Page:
As a side note, strictly talking here of parallel line feed PESA, which is the type you encounter with fighters but also with some others like naval SPY-1. However if you read text books, there is also something called spaced or optical feed PESA, where the transmitter amp projects the signal through the air using a four horn optical feed to the back of the array which acts like a lens. This system is commonly seen with SAM radars like Patriot's MPQ-53, S-300 Flap Lid, HQ-9's HT-233 and others. There is another kind of ESA called FRESCAN or serial line feed PESA, where you have a single serial line feed to all the linear arrangement of elements. Since the feed is not of the same length, each line element will have a varied frequency from the other and this causes the array to steer as the signals goes through the wave slots. For this reason its called frequency scanning. You see this PESA type with both land and naval search radars, and its also fairly common. Just to mention to avoid confusion.
 
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Anlsvrthng

Senior Member
Registered Member
Those losses affect equally both transmit and receive paths. The net effect is that PESA radars have about 5-7 dB higher losses than AESA radars. This itself is significant as typical burn through threshold is only 7 dB.

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Modern PESA radars (Like bars or irbis-e) has dedicate Rx elements on each dipole so the return loss doesn't count.

So the net difference is less than 3 db.

Of course the raytheon wants to sell his stuff, so doesn't compare the technology to the modern examples.

And gimbal/not gimbal is more about the difference in space and mass .
A small , light fighter with a small AESA radar will be in disadvantage against a bigger aircraft with PESA radar from the same generation, simply because the Tx losses are small part in the radar performance calculation.

So, the F-35 will be in disadvantage against the J-11 in the term of radar performance as well. Every dollar that the Lockheed spend for radar development is to decrease this gap, and the Chinese can increase the performance of the radar with way less investment.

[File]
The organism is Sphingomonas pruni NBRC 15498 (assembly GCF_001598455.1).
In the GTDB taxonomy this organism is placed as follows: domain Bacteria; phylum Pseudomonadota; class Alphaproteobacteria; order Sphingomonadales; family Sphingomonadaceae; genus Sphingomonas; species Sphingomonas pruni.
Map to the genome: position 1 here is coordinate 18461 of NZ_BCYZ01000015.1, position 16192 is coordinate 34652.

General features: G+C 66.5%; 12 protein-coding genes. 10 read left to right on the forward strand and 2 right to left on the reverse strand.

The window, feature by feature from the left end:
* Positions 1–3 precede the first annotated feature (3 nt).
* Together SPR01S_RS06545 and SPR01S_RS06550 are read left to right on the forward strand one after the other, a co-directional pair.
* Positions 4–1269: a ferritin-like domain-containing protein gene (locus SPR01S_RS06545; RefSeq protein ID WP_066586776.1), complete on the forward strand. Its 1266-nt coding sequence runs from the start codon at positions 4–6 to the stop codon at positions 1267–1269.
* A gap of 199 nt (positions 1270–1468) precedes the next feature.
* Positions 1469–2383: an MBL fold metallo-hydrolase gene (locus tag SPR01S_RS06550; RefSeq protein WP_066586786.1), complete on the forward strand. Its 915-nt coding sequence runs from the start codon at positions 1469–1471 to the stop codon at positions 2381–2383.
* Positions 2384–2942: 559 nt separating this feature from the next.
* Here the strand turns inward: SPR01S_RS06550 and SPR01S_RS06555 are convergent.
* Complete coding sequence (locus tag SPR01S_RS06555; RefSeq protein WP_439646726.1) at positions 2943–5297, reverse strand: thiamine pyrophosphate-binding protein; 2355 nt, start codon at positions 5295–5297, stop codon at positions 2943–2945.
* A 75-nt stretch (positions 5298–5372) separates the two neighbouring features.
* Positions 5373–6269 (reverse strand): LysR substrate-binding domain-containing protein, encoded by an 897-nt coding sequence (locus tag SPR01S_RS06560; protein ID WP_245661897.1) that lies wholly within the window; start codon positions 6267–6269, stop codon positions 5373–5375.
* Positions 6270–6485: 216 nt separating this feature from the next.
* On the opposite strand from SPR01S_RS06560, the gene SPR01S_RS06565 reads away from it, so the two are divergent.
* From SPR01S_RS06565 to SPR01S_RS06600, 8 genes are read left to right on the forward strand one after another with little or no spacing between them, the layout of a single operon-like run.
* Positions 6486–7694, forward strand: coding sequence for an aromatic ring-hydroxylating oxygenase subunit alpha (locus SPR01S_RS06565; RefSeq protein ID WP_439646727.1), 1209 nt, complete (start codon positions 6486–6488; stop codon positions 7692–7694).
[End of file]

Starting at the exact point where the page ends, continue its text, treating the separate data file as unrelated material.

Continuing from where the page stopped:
Tam

Colonel
Registered Member
Various air defense radars. Posted by LKJ86 at the PDF.


This one is the search radar and fire control radars for the HQ-16. Its very different from the naval application or the Russian Buk systems. The radar on the left is the search radar, the other two are dual band fire control radars, I would assume the larger panel to be a C-band and the smaller panel an X-band. The search radar on the left might be an S-band, with a planar array with slots for wave guides, quite possibly having separate linear receiver and transmitter elements behind each guide, making it an AESA.
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A metric wave AESA.

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Could be a Type 305A, an S-band AESA in support of the HQ-9 system.

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UHF AESA?

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Might be a Type 305B, a FRESCAN PESA that operates on the S-band in support of the HQ-9 system.

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Search radar. This has a four horn monopulse feed.

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Tam

Colonel
Registered Member
Probably an S-band target acquisition radar. It may have separate linear receivers and transmitters behind each wave guide, making it an AESA. Like search radars of this type, they only scan in one direction, up and down, the array is rotated mechanically for finding bearing.


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That is likely an HT233 on the left. Forgot what the four on the right are called, but its interesting enough as these are passive radar or passive detection systems, also known as ESM. They don't emit radar on their own, but catch the target radar and use that signal to determine altitude and bearing by comparing the signal against four receivers.


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More of the PDS.